- Shake Shack's newest New York City Shack will open Dec. 26 and focus on takeout ordering, according to information Shake Shack emailed to Restaurant Dive. The 2,663-square-foot store will be located in Midtown Manhattan and have two separate entrances — one for digital orders made from the Shack App, web and delivery and another entrance for in-store ordering.
- The interior will have limited seating, but offer an outdoor patio for dine-in guests. The location will also have kiosks for ordering, CEO Randy Garutti said during Barclays Eat, Sleep, Play - It's Not All Discretionary conference in early December.
- "[We're] trying to combine the hospitality of the experience we’ve always had at Shake Shack with the hospitality of convenience," Garutti said. "I think that is the biggest thing that we’ve done."
With the addition of this takeout-friendly location, Shake Shack now has about five different formats, which include food court units, small formats, large formats and full expressions of the brand. It is also keenly focused on growing in alternative locations, opening units within airports, travel centers and stadiums, and has rolled out a food truck as part of its expansion plans. It has a goal of reaching 450 domestic stores, building on its roster of 156 U.S. locations as of Q3 2019. So far during 2019, Shake Shack has opened 32 American stores, launching 11 in third quarter alone, Garutti told investors during a November earnings call. The company has 254 units globally.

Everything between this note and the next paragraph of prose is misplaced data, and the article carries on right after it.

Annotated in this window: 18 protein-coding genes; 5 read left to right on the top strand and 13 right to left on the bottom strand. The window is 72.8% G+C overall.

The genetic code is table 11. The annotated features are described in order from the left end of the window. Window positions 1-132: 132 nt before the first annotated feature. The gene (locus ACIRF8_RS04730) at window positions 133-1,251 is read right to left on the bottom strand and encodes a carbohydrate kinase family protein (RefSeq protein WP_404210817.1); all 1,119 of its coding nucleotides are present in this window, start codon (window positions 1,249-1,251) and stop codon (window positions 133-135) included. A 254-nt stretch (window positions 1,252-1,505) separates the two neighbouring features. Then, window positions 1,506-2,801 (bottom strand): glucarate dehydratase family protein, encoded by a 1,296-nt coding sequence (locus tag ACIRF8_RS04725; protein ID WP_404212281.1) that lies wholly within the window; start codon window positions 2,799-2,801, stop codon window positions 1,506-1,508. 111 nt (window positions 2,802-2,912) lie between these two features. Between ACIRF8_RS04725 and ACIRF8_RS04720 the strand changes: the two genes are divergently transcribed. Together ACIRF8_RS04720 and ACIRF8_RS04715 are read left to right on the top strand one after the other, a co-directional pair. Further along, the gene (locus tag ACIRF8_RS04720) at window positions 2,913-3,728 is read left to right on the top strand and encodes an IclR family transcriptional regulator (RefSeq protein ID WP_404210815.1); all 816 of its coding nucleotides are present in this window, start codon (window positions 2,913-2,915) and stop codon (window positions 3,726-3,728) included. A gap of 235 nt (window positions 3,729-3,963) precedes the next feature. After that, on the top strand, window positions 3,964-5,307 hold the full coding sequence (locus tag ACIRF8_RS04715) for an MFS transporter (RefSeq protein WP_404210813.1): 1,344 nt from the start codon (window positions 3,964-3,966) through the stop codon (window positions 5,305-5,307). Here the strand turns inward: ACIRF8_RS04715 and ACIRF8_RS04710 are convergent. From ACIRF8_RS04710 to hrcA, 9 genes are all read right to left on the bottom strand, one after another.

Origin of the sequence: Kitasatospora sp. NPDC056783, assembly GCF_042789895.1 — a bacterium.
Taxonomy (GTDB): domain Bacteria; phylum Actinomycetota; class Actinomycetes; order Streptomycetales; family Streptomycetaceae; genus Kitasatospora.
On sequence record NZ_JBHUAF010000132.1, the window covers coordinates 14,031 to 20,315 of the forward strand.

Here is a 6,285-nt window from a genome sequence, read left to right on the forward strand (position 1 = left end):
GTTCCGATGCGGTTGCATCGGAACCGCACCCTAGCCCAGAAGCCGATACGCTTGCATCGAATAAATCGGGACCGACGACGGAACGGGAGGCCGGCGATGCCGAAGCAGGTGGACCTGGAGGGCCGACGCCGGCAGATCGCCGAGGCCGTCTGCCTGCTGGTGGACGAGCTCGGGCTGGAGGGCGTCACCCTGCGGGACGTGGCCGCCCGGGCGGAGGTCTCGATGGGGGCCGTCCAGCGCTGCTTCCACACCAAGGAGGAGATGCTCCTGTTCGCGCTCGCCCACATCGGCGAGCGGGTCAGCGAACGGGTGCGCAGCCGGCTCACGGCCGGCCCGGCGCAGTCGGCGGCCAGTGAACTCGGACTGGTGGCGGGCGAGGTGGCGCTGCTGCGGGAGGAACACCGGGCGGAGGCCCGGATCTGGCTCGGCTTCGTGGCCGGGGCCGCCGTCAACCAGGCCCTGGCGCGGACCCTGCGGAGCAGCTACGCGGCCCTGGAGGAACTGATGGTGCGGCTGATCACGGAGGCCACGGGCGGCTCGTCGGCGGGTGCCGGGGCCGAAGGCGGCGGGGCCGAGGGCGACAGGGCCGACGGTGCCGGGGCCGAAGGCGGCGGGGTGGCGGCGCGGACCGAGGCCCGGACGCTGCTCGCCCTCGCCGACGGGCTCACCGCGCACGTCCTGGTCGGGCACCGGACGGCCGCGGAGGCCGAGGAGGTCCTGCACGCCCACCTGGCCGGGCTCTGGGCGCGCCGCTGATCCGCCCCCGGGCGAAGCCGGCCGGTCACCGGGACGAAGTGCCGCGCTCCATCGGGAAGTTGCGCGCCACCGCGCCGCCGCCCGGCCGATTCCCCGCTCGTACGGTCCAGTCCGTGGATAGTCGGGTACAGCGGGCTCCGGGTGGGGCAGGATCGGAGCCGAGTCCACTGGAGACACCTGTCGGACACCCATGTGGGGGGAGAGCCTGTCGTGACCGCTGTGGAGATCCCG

"We continue to believe there's a huge opportunity out there, both domestically and ... internationally with so much of a good start we've had," Garutti said.
The new format also plays into a growing digital customer base. Although a vast majority of the company's sales is in-store, a growing percentage of sales is off-premise, Garutti said during the Barclays conference.
The company plans to test a few of these 2,000 to 2,500-square-foot stores, and its design was specifically done to try and alleviate some of the problems created by delivery couriers and people picking up their orders, which creates a busy store, he told investors in November. It also doesn't totally abandon dine-in customers since it offers patio seating. Having several ways to order will likely help this format do well for the fast casual chain.
Shake Shack isn't the only chain testing digitally centric stores in New York City, either. Starbucks rolled out a pickup-only store in the fall while Sweetgreen nixed its traditional assembly line with its new store format in the city in favor of digital kiosks and concierges who take orders via iPad. Chopt also opened a pickup- and delivery-only location in the city this year.
This urban market is an ideal place to test these formats, especially since 90% of New Yorkers have ordered a meal for delivery and 93% possess a smartphone, according to a study by 6t-bureau de recherche. The study also found that a third of New Yorkers eat out at restaurants less since they started using meal-delivery apps. With such a large swath of digital consumers and strong brand recognition in the New York, this format will likely stick for Shake Shack and help it continue to diversify and grow sales.